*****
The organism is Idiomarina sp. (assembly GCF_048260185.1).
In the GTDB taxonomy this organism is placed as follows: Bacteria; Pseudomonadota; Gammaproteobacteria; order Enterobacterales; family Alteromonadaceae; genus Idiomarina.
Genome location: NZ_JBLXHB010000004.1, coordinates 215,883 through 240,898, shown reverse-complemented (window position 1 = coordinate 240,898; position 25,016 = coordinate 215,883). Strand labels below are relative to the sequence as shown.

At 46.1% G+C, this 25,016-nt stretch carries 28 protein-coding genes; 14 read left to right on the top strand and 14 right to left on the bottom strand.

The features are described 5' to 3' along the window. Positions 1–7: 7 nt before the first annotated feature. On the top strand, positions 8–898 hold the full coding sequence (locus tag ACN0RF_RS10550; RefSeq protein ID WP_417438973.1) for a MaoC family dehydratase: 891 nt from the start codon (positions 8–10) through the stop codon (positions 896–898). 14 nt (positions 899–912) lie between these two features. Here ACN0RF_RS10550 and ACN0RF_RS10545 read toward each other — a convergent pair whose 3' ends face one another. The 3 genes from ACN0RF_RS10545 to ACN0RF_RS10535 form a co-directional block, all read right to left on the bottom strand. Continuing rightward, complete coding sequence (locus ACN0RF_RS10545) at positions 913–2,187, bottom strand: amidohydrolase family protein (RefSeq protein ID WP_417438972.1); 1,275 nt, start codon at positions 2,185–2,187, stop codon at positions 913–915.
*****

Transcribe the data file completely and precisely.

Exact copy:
The organism is Idiomarina sp. (assembly GCF_048260185.1).
In the GTDB taxonomy this organism is placed as follows: Bacteria; Pseudomonadota; Gammaproteobacteria; order Enterobacterales; family Alteromonadaceae; genus Idiomarina.
Genome location: NZ_JBLXHB010000004.1, coordinates 215,883 through 240,898, shown reverse-complemented (window position 1 = coordinate 240,898; position 25,016 = coordinate 215,883). Strand labels below are relative to the sequence as shown.

At 46.1% G+C, this 25,016-nt stretch carries 28 protein-coding genes; 14 read left to right on the top strand and 14 right to left on the bottom strand.

The features are described 5' to 3' along the window. Positions 1–7: 7 nt before the first annotated feature. On the top strand, positions 8–898 hold the full coding sequence (locus tag ACN0RF_RS10550; RefSeq protein ID WP_417438973.1) for a MaoC family dehydratase: 891 nt from the start codon (positions 8–10) through the stop codon (positions 896–898). 14 nt (positions 899–912) lie between these two features. Here ACN0RF_RS10550 and ACN0RF_RS10545 read toward each other — a convergent pair whose 3' ends face one another. The 3 genes from ACN0RF_RS10545 to ACN0RF_RS10535 form a co-directional block, all read right to left on the bottom strand. Continuing rightward, complete coding sequence (locus ACN0RF_RS10545) at positions 913–2,187, bottom strand: amidohydrolase family protein (RefSeq protein ID WP_417438972.1); 1,275 nt, start codon at positions 2,185–2,187, stop codon at positions 913–915.